Beyond the ropes we were treated to hopeful signs that in his mid-twenties the little Prince was finally growing out of his petulance. There was Naseem the devoted husband, swapping his usual narcissism for declarations of love for another; Naseem the dedicated parent, helping deliver his son and chirping away in baby talk; and, briefly, Naseem the magnanimous employer, trying his wounded best to take the moral high ground after his trainer, Brendan Ingle, spilled the beans on their fraught past. And then it all fell apart. In quick succession he subjected Ingle to the most demeaning insults, talked of inflicting permanent injury on an opponent and strutted his Napoleonic way around, attacking boxers, journalists and everybody else who got in his way.
For many he has become a hate figure, but this brash aggression is also part of what pulls the crowds - those hip young British gunslingers, full of spitting jingoism, heartily booing his foreign opponents. Except here too is a paradox. The fighting man inspiring these atrocities is a first generation Arab Englishman who says he's on a mission from Allah and flies the Yemeni flag. In Yemen, he is treated as a national hero: he stays as the President's personal guest at the palace and his face has appeared on postage stamps as well as milk and juice bottles across the Arab states. So then, hardly a candidate for the Tebbitt test of Rule Britannia national purity.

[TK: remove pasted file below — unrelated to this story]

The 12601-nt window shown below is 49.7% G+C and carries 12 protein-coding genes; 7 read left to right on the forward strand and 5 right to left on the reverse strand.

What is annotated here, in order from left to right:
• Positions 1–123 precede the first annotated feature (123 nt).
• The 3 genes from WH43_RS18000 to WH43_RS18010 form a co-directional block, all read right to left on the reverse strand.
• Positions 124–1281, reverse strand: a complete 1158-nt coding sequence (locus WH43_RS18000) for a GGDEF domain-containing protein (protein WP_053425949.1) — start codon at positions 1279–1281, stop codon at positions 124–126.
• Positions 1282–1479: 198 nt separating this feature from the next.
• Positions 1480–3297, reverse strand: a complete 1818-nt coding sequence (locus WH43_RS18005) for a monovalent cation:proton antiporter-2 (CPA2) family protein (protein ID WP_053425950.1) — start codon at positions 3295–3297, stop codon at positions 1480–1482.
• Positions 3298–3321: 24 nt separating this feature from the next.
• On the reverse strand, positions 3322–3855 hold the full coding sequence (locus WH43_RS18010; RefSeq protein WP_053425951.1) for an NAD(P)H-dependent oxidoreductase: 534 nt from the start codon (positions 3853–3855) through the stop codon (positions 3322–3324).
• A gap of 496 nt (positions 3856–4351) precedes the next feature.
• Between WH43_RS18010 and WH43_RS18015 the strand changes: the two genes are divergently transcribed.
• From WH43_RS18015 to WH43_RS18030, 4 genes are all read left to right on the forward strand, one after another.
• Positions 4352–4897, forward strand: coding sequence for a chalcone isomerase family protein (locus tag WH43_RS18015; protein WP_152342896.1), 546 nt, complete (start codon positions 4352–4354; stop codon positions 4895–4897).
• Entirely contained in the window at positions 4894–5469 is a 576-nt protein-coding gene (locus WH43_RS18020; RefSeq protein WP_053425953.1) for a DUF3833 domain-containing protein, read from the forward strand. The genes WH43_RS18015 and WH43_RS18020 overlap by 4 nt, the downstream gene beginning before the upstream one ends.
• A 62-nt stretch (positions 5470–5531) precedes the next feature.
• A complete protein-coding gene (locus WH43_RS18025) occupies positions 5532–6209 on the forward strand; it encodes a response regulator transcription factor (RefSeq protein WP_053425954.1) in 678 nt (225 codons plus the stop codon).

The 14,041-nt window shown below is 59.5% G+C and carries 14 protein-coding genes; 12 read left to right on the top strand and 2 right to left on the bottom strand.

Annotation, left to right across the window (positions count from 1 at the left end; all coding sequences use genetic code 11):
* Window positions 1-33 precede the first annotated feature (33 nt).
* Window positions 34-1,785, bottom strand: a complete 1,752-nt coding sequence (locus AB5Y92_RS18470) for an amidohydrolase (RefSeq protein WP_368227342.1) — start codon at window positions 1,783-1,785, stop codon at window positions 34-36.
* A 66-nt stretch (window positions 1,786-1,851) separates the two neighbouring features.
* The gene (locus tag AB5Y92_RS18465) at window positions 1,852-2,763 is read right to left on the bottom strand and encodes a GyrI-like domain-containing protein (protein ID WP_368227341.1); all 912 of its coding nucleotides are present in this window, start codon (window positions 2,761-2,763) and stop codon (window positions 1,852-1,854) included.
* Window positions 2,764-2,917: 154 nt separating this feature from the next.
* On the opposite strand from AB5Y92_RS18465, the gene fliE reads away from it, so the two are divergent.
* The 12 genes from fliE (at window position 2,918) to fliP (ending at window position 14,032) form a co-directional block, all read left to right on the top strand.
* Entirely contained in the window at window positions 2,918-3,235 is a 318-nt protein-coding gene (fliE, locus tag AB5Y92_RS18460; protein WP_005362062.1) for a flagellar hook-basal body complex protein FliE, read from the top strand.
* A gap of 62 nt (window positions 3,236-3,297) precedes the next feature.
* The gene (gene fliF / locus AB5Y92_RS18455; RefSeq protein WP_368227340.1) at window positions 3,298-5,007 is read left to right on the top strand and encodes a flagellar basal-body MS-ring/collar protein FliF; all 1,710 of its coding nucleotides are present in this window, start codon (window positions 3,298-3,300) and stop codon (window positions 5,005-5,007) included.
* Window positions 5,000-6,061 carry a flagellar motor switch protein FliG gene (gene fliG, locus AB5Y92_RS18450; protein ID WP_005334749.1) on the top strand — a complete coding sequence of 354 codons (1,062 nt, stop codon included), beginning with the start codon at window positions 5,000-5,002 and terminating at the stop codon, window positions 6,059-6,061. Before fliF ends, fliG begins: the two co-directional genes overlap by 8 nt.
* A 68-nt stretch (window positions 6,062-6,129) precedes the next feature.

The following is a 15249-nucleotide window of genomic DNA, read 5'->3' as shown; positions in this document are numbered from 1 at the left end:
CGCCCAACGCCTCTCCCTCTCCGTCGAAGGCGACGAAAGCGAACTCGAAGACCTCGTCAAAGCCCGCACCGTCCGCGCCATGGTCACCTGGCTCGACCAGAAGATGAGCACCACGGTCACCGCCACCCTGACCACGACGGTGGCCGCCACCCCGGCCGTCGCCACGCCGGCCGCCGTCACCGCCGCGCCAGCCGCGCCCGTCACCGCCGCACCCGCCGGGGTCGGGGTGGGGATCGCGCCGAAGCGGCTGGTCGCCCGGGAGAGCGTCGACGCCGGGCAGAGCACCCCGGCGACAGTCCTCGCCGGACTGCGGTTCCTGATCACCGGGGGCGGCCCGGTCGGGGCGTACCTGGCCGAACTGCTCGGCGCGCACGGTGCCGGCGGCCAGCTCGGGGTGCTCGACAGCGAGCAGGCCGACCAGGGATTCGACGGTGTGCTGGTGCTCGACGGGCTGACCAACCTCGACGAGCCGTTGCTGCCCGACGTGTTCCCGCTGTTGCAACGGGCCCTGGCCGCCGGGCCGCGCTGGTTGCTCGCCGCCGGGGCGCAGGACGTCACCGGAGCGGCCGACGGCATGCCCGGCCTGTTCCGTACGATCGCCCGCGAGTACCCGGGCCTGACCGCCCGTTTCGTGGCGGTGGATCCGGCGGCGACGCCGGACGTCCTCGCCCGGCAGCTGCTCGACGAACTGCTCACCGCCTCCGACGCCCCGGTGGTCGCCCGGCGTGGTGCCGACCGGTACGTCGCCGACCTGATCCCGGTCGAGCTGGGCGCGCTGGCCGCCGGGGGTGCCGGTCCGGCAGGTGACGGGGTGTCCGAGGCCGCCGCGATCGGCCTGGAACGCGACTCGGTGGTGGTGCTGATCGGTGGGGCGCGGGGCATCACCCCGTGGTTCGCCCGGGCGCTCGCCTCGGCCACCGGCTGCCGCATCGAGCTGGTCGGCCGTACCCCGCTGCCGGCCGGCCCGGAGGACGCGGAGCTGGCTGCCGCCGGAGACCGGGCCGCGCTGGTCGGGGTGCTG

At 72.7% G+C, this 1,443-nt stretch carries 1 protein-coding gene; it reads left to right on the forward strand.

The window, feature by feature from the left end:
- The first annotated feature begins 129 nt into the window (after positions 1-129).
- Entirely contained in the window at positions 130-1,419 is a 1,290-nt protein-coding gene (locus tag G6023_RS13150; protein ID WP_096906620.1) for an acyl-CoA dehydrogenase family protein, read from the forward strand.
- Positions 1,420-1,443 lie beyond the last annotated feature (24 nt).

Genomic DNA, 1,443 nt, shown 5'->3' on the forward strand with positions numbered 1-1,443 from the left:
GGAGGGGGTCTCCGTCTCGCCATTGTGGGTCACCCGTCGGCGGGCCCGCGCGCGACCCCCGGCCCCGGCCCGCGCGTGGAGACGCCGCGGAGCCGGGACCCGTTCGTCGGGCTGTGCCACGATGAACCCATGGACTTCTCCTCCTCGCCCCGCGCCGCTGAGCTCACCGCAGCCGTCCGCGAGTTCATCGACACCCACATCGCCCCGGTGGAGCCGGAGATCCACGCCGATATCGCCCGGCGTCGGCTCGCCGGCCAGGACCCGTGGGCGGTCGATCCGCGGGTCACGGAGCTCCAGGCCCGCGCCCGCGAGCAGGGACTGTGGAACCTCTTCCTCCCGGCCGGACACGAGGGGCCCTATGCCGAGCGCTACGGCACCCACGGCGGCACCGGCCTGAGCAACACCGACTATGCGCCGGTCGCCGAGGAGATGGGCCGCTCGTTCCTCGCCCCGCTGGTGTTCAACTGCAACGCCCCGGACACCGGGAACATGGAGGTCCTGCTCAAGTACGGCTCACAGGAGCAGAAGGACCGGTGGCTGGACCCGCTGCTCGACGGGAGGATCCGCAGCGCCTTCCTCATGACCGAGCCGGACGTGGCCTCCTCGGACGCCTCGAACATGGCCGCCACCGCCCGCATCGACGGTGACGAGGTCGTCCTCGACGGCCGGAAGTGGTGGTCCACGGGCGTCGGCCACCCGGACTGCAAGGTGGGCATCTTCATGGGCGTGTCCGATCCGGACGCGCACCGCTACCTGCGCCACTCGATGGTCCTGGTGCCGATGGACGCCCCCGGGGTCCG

But for all its intriguing mix of yoof suss and Islamic fervour, his cause is devoid of altruism. In a sense he's the antithesis of his big-hearted hero, Muhammad Ali - grasping, thin-skinned, and representing nothing higher than his 5ft 3in self.
And there are times where this Thatcher's Child persona transcends the accepted bounds of sporting obnoxiousness. One example: I have watched him answer a reporter's fawning question with the following words, "I'd give you a right beating. I'd like to give you a right beating, a right beating. Let me go Frank [Warren]. Let me give him a beating." Naseem would like us to believe that this public persona bears no relation to the "real". I have been with him when he's revealed a capacity for unpremeditated niceness: taking time out to indulge a hotel doorman, for example, or spending 15 minutes being polite to an old man he'd never previously met. And certainly anyone who's watched him cradling his son, or spending time with cancer victims, will know this softer, more endearing side is a genuine part of the whole.
Then again, that thirsty ego is also more than an act. The praise-sucking habits of a lifetime require its constant feeding, while the slightest hint of disapproval never fails to raise that missing-the-point defensive shield. In a streetwise way he's an intelligent lad, but his self-identity rests too heavily on his ability to fight. Aside from signs that this extraordinary faculty may be deserting him, I can't help wondering whether it is a sound basis on which to build a happy life. Despite the swagger, or perhaps because of it, I have never had a sense of Naseem as a man entirely at ease with himself.
Still, there are those who will tell you that, unlike most boxers, his family foundations were solid enough to cope with the inevitability of future failure. Some add that, despite appearances, the stable fundamentals remain intact. But there are also those who insist he was turned rotten by early success, and a few who say the seeds of nastiness were sown even earlier. Here, then, is a sample of these conflicting perspectives from four years of interviews:
Dr Abdul Shaif, Sheffield Yemeni community leader and family friend